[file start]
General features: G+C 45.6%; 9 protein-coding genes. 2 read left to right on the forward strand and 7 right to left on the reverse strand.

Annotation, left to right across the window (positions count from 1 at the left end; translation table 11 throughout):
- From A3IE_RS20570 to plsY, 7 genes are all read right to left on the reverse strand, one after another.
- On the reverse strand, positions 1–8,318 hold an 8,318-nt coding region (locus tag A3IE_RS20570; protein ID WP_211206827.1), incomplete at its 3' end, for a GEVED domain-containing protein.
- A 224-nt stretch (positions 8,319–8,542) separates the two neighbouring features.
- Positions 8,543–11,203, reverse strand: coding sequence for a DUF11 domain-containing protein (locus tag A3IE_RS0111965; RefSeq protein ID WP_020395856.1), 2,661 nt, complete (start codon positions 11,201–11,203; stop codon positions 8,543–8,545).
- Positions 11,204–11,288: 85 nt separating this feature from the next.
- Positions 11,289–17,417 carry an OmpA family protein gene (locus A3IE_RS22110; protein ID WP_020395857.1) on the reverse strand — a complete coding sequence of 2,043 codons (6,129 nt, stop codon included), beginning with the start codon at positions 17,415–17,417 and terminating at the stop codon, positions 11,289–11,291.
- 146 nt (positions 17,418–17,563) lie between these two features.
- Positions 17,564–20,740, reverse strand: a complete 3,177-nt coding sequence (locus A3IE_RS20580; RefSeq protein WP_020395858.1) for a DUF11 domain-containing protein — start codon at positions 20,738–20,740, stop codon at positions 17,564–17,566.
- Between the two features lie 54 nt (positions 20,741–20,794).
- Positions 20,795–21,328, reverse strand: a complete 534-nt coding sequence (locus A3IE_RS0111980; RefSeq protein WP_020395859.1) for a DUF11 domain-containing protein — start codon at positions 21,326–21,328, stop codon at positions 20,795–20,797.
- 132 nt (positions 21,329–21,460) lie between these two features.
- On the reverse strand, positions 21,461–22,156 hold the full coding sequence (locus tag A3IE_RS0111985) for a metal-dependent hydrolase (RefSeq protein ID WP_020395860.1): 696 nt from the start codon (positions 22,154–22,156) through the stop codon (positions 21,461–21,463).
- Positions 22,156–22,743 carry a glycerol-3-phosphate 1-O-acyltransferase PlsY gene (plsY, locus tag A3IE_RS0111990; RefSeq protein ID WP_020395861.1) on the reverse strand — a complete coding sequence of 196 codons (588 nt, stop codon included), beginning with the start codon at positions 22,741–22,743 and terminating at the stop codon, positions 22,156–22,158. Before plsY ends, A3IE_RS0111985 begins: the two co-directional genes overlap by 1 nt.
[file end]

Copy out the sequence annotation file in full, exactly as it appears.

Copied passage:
General features: G+C 45.6%; 9 protein-coding genes. 2 read left to right on the forward strand and 7 right to left on the reverse strand.

Annotation, left to right across the window (positions count from 1 at the left end; translation table 11 throughout):
- From A3IE_RS20570 to plsY, 7 genes are all read right to left on the reverse strand, one after another.
- On the reverse strand, positions 1–8,318 hold an 8,318-nt coding region (locus tag A3IE_RS20570; protein ID WP_211206827.1), incomplete at its 3' end, for a GEVED domain-containing protein.
- A 224-nt stretch (positions 8,319–8,542) separates the two neighbouring features.
- Positions 8,543–11,203, reverse strand: coding sequence for a DUF11 domain-containing protein (locus tag A3IE_RS0111965; RefSeq protein ID WP_020395856.1), 2,661 nt, complete (start codon positions 11,201–11,203; stop codon positions 8,543–8,545).
- Positions 11,204–11,288: 85 nt separating this feature from the next.
- Positions 11,289–17,417 carry an OmpA family protein gene (locus A3IE_RS22110; protein ID WP_020395857.1) on the reverse strand — a complete coding sequence of 2,043 codons (6,129 nt, stop codon included), beginning with the start codon at positions 17,415–17,417 and terminating at the stop codon, positions 11,289–11,291.
- 146 nt (positions 17,418–17,563) lie between these two features.
- Positions 17,564–20,740, reverse strand: a complete 3,177-nt coding sequence (locus A3IE_RS20580; RefSeq protein WP_020395858.1) for a DUF11 domain-containing protein — start codon at positions 20,738–20,740, stop codon at positions 17,564–17,566.
- Between the two features lie 54 nt (positions 20,741–20,794).
- Positions 20,795–21,328, reverse strand: a complete 534-nt coding sequence (locus A3IE_RS0111980; RefSeq protein WP_020395859.1) for a DUF11 domain-containing protein — start codon at positions 21,326–21,328, stop codon at positions 20,795–20,797.
- 132 nt (positions 21,329–21,460) lie between these two features.
- On the reverse strand, positions 21,461–22,156 hold the full coding sequence (locus tag A3IE_RS0111985) for a metal-dependent hydrolase (RefSeq protein ID WP_020395860.1): 696 nt from the start codon (positions 22,154–22,156) through the stop codon (positions 21,461–21,463).
- Positions 22,156–22,743 carry a glycerol-3-phosphate 1-O-acyltransferase PlsY gene (plsY, locus tag A3IE_RS0111990; RefSeq protein ID WP_020395861.1) on the reverse strand — a complete coding sequence of 196 codons (588 nt, stop codon included), beginning with the start codon at positions 22,741–22,743 and terminating at the stop codon, positions 22,156–22,158. Before plsY ends, A3IE_RS0111985 begins: the two co-directional genes overlap by 1 nt.